Good, Good, Good Friends (Three New Orleans Chefs)

Artists and chefs share a natural bond. Creating unique art or food, they separate themselves from the pack, or from the yardstick as George would say, recalling a professor who explained,

“Art is like a yardstick (held horizontally), with the Mona Lisa at one end and black paint on a black canvas at the other. Find a spot on that stick and go up (instead of back and forth), making it your own.”

This form of success naturally separates a chef or artist from his peers. The quality of one’s own unique, recognizable style is as important as the basic skills or fundamentals. Finding that style, however, is also the biggest obstacle. George admits his good fortune in this regard. Whether his Oak Trees, Cajuns, Blue Dogs, Hurricanes, or Bodies, he paints in a way utterly unique to him. With every new direction, he paints up.

Whether art, cooking, or any field, he notices people who do the same thing. For George, this is the definition of self-made, the recipe for success and happiness.

Creative types seduce their audience with their confidence, especially when the audience is local and relates to their innovative approach. I saw this happen with a painting of three chefs during “Rodrigue’s Louisiana” in 2008.

In a room full of George Rodrigue’s notable portraits such as Governor Huey Long, President Ronald Reagan, and Jazz Great Mahalia Jackson, it was his painting of three Louisiana chefs, unknown to many outside of New Orleans, which caught the locals by surprise.

Together, Chef Warren LeRuth (1929-2001) of LeRuth’s Restaurant in Gretna, Chef Chris Kerageorgiou (1927-2007) of La Provence Restaurant in Lacombe, and Chef Goffredo Fraccaro of La Riviera Restaurant in Metairie, spent years raising money for St. Michael’s Special School through an annual fundraising event. Their culinary talents, generosity, and on-stage antics endeared them to the people of south Louisiana forever.

“They played off of each other, cutting up like the Three Stooges, especially at this event. On stage they created one chicken recipe, each chef with a prop unknown to the others. One year Goffredo pulled a live chicken from a pillow case, holding the panicked bird up for the crowd.

“The other two got mad, not wanting to pluck a chicken! So Goffredo pushed the chicken back in the bag and pulled out two rubber chickens and a big knife.

‘No Goffredo!’ they shouted. ‘We need a dead chicken with meat on it … and NO FEATHERS!’

“Somehow one always turned up on the table, and they made their French, Italian, Cajun concoction. It was a great time, especially when they called me on stage to stir the pot.” – G.R.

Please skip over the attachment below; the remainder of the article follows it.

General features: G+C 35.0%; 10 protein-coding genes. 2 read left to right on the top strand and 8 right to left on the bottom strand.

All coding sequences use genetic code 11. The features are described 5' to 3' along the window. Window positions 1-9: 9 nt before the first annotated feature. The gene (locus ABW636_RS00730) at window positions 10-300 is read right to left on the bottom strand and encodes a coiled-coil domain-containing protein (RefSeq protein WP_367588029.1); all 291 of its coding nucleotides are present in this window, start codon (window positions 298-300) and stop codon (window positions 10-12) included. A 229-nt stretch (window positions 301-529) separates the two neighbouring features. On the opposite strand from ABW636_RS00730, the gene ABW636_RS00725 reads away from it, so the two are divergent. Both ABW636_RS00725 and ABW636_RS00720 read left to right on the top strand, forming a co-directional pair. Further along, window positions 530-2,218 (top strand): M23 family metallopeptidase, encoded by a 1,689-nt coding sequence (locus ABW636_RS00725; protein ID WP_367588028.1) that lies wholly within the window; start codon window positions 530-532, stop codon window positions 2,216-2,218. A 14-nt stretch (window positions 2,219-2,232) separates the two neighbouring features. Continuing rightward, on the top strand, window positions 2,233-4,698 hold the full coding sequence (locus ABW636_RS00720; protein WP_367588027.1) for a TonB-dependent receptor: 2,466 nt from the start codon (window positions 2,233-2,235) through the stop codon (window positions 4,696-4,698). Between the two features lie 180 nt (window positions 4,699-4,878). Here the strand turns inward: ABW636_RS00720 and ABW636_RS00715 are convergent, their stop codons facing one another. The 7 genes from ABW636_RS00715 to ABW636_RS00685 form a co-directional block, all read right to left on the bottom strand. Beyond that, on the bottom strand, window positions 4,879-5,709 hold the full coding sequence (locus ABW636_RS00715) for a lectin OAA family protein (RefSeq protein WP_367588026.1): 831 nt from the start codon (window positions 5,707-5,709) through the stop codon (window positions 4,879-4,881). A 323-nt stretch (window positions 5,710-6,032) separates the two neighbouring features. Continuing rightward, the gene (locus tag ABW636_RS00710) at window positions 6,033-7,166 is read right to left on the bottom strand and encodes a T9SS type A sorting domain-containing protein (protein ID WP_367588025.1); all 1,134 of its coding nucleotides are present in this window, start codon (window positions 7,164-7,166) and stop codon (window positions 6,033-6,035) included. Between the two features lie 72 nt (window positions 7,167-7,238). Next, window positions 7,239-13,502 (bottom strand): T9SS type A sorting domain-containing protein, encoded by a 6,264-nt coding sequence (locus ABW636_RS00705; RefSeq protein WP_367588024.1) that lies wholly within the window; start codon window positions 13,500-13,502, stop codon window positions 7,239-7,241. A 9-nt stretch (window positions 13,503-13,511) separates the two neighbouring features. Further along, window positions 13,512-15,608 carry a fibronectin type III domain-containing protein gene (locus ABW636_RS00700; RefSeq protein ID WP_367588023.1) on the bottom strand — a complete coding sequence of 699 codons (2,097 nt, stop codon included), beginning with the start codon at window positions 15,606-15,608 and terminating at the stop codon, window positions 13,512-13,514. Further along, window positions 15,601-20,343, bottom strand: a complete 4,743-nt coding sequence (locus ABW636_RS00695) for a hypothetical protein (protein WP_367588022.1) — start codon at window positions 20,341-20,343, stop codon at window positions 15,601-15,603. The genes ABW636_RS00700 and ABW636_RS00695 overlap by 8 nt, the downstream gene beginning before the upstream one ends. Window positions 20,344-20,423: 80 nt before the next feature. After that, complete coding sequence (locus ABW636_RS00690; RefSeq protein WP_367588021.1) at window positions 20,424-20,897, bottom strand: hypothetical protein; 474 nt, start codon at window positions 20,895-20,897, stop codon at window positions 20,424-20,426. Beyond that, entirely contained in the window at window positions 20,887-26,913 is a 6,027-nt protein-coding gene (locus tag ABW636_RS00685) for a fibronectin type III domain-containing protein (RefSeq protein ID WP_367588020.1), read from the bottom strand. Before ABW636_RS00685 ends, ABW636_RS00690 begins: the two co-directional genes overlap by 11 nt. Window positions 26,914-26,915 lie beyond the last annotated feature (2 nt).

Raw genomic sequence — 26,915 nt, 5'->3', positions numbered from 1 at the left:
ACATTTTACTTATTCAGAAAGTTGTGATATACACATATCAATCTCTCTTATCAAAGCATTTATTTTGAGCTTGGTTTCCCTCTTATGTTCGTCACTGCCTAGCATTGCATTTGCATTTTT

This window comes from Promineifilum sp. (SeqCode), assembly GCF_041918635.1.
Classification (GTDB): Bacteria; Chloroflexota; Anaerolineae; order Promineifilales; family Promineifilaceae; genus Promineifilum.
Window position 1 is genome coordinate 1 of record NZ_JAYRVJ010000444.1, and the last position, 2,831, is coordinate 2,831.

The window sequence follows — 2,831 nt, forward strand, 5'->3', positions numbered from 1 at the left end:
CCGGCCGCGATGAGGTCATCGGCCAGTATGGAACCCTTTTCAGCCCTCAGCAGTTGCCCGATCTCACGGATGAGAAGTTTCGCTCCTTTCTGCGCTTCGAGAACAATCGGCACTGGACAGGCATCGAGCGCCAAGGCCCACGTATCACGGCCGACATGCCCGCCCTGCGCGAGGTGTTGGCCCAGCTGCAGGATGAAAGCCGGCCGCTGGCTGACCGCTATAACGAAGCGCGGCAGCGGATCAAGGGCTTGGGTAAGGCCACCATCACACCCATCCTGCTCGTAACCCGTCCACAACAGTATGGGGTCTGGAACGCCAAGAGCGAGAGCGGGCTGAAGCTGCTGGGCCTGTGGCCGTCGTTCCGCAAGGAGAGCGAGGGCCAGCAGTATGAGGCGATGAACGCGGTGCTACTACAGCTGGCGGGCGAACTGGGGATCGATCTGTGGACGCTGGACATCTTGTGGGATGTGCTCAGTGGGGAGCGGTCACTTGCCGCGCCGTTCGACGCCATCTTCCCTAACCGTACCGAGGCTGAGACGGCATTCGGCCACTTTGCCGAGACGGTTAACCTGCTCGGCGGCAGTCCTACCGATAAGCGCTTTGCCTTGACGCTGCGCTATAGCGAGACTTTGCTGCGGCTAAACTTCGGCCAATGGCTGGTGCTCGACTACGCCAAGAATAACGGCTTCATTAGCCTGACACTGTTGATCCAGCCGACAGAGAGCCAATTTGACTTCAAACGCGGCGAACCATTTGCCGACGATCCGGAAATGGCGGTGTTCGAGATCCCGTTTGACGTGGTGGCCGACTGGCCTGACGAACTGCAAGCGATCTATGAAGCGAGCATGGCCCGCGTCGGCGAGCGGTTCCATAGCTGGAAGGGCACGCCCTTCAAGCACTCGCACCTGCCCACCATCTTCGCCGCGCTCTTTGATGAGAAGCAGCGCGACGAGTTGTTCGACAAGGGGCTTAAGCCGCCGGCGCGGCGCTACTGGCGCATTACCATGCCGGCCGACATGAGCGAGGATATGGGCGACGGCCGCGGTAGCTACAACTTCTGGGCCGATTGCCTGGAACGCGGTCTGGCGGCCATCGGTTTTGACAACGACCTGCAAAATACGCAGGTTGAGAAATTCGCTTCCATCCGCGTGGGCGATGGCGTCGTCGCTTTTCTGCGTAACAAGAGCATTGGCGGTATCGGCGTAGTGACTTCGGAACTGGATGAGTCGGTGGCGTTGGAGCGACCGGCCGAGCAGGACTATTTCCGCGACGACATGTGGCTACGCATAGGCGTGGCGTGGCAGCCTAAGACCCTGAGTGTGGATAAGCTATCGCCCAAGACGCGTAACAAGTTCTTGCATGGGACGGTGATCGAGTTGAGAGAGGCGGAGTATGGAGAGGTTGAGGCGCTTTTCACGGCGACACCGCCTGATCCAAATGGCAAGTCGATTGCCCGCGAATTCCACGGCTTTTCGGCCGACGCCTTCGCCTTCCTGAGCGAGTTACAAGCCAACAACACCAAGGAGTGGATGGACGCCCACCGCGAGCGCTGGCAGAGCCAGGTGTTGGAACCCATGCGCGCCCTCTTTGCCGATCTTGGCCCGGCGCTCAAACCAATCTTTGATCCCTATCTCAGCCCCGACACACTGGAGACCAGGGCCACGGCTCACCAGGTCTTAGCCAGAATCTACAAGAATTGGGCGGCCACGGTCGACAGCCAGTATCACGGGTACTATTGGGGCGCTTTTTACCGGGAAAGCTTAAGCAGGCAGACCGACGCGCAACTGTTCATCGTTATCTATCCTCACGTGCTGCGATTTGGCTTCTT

George first met the chefs in 1983 at the St. Michael’s School fundraiser. From the beginning, Warren LeRuth, a New Orleans native of Belgian descent, collected George’s paintings. The two became friends, often meeting at LeRuth’s restaurant on the New Orleans Westbank.

“LeRuth’s was the first 5-star restaurant in the city,” recalls George. “There were always limos parked out front. At the table, the maitre de put a small pillow underneath the feet of every female diner.”

Chef Warren’s good friends, Chefs Chris Kerageorgiou and Goffredo Fraccaro, often joined them. Of Greek descent, Chef Chris grew up in France, eventually settling in New Orleans and opening La Provence Restaurant on the New Orleans Northshore in 1972. Italian Chef Goffredo opened La Riviera in 1969 in the New Orleans suburb of Metairie. (photograph by George Rodrigue)

For years before moving to New Orleans, George and I stopped at La Riviera for dinner on every visit to the city. We hovered around saucepans in the kitchen with Chef Goffredo as he and George told jokes and laughed about days past. The boisterous, heavy-accented Italian was a good match for the boisterous, heavy-accented Cajun, and in no time the entire kitchen was laughing. I don’t know which I enjoyed more – the entertainment or the crabmeat raviolis.

“As I got to know all of them, I ate weekly at La Riviera. Goffredo and I became the closest. The restaurant was open only at night, but I would go for lunch if I could wake them up. All of the chefs slept on the floor of the dining room for their afternoon nap. If I got there before 11:30, I could eat with them.” – G.R.

It was Chef Warren LeRuth that convinced his friends to commission a portrait. George painted them in his typical Cajun style, their shapes locked into the Louisiana landscape. Instead of shadowed beneath the oak, the figures glow with the white of their chef’s attire, as well as the happiness that comes from personal success and years of good times together.